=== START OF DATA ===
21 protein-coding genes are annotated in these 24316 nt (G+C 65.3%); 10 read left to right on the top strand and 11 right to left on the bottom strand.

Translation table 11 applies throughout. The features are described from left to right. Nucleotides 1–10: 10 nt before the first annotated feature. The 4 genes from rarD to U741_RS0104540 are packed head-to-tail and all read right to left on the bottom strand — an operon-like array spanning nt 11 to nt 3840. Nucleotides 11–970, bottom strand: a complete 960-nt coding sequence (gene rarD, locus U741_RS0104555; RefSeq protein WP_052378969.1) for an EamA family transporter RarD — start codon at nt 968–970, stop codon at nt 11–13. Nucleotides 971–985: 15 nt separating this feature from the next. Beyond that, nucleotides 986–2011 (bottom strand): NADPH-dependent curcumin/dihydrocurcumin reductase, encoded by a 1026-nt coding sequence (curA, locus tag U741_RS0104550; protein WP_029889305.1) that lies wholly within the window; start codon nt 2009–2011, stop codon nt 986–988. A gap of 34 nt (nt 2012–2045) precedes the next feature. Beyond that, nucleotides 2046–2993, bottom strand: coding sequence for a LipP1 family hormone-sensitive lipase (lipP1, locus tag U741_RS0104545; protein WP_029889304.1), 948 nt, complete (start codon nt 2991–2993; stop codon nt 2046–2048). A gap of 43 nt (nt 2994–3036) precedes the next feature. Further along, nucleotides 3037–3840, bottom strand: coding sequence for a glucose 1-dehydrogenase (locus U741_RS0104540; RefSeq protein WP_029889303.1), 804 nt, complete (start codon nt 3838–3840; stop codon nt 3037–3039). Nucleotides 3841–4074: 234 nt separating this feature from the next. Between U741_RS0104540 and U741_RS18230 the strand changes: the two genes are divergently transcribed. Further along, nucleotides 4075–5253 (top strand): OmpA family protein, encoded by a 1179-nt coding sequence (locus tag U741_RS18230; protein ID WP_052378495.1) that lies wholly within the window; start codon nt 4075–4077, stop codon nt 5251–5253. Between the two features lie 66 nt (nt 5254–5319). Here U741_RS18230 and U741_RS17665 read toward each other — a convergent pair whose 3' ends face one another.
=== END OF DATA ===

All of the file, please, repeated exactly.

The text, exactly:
21 protein-coding genes are annotated in these 24316 nt (G+C 65.3%); 10 read left to right on the top strand and 11 right to left on the bottom strand.

Translation table 11 applies throughout. The features are described from left to right. Nucleotides 1–10: 10 nt before the first annotated feature. The 4 genes from rarD to U741_RS0104540 are packed head-to-tail and all read right to left on the bottom strand — an operon-like array spanning nt 11 to nt 3840. Nucleotides 11–970, bottom strand: a complete 960-nt coding sequence (gene rarD, locus U741_RS0104555; RefSeq protein WP_052378969.1) for an EamA family transporter RarD — start codon at nt 968–970, stop codon at nt 11–13. Nucleotides 971–985: 15 nt separating this feature from the next. Beyond that, nucleotides 986–2011 (bottom strand): NADPH-dependent curcumin/dihydrocurcumin reductase, encoded by a 1026-nt coding sequence (curA, locus tag U741_RS0104550; protein WP_029889305.1) that lies wholly within the window; start codon nt 2009–2011, stop codon nt 986–988. A gap of 34 nt (nt 2012–2045) precedes the next feature. Beyond that, nucleotides 2046–2993, bottom strand: coding sequence for a LipP1 family hormone-sensitive lipase (lipP1, locus tag U741_RS0104545; protein WP_029889304.1), 948 nt, complete (start codon nt 2991–2993; stop codon nt 2046–2048). A gap of 43 nt (nt 2994–3036) precedes the next feature. Further along, nucleotides 3037–3840, bottom strand: coding sequence for a glucose 1-dehydrogenase (locus U741_RS0104540; RefSeq protein WP_029889303.1), 804 nt, complete (start codon nt 3838–3840; stop codon nt 3037–3039). Nucleotides 3841–4074: 234 nt separating this feature from the next. Between U741_RS0104540 and U741_RS18230 the strand changes: the two genes are divergently transcribed. Further along, nucleotides 4075–5253 (top strand): OmpA family protein, encoded by a 1179-nt coding sequence (locus tag U741_RS18230; protein ID WP_052378495.1) that lies wholly within the window; start codon nt 4075–4077, stop codon nt 5251–5253. Between the two features lie 66 nt (nt 5254–5319). Here U741_RS18230 and U741_RS17665 read toward each other — a convergent pair whose 3' ends face one another.